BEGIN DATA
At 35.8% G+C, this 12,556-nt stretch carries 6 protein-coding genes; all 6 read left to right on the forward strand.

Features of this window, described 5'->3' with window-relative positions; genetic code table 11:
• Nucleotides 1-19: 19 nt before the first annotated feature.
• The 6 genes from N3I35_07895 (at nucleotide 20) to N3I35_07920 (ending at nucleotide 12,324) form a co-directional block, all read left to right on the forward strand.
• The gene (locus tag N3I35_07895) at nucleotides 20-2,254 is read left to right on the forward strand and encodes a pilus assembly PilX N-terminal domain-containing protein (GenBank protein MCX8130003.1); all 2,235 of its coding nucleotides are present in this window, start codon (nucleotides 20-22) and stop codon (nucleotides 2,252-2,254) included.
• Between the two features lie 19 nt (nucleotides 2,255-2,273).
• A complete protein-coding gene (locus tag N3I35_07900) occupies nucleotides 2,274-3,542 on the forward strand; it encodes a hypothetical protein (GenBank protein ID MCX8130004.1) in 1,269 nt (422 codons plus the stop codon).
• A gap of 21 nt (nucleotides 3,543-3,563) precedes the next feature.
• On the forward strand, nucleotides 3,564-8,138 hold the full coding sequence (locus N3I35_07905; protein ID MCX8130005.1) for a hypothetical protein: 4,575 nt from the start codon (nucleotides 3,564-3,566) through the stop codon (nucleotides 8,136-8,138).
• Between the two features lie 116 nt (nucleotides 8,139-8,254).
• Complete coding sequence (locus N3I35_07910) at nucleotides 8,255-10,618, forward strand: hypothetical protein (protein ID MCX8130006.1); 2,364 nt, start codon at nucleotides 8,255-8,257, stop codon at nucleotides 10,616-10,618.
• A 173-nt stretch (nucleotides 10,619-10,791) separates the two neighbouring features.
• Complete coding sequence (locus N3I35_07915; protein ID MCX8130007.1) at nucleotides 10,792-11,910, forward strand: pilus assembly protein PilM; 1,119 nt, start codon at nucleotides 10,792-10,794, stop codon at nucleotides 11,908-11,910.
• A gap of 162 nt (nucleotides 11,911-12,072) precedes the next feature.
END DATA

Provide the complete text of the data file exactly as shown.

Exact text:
At 35.8% G+C, this 12,556-nt stretch carries 6 protein-coding genes; all 6 read left to right on the forward strand.

Features of this window, described 5'->3' with window-relative positions; genetic code table 11:
• Nucleotides 1-19: 19 nt before the first annotated feature.
• The 6 genes from N3I35_07895 (at nucleotide 20) to N3I35_07920 (ending at nucleotide 12,324) form a co-directional block, all read left to right on the forward strand.
• The gene (locus tag N3I35_07895) at nucleotides 20-2,254 is read left to right on the forward strand and encodes a pilus assembly PilX N-terminal domain-containing protein (GenBank protein MCX8130003.1); all 2,235 of its coding nucleotides are present in this window, start codon (nucleotides 20-22) and stop codon (nucleotides 2,252-2,254) included.
• Between the two features lie 19 nt (nucleotides 2,255-2,273).
• A complete protein-coding gene (locus tag N3I35_07900) occupies nucleotides 2,274-3,542 on the forward strand; it encodes a hypothetical protein (GenBank protein ID MCX8130004.1) in 1,269 nt (422 codons plus the stop codon).
• A gap of 21 nt (nucleotides 3,543-3,563) precedes the next feature.
• On the forward strand, nucleotides 3,564-8,138 hold the full coding sequence (locus N3I35_07905; protein ID MCX8130005.1) for a hypothetical protein: 4,575 nt from the start codon (nucleotides 3,564-3,566) through the stop codon (nucleotides 8,136-8,138).
• Between the two features lie 116 nt (nucleotides 8,139-8,254).
• Complete coding sequence (locus N3I35_07910) at nucleotides 8,255-10,618, forward strand: hypothetical protein (protein ID MCX8130006.1); 2,364 nt, start codon at nucleotides 8,255-8,257, stop codon at nucleotides 10,616-10,618.
• A 173-nt stretch (nucleotides 10,619-10,791) separates the two neighbouring features.
• Complete coding sequence (locus N3I35_07915; protein ID MCX8130007.1) at nucleotides 10,792-11,910, forward strand: pilus assembly protein PilM; 1,119 nt, start codon at nucleotides 10,792-10,794, stop codon at nucleotides 11,908-11,910.
• A gap of 162 nt (nucleotides 11,911-12,072) precedes the next feature.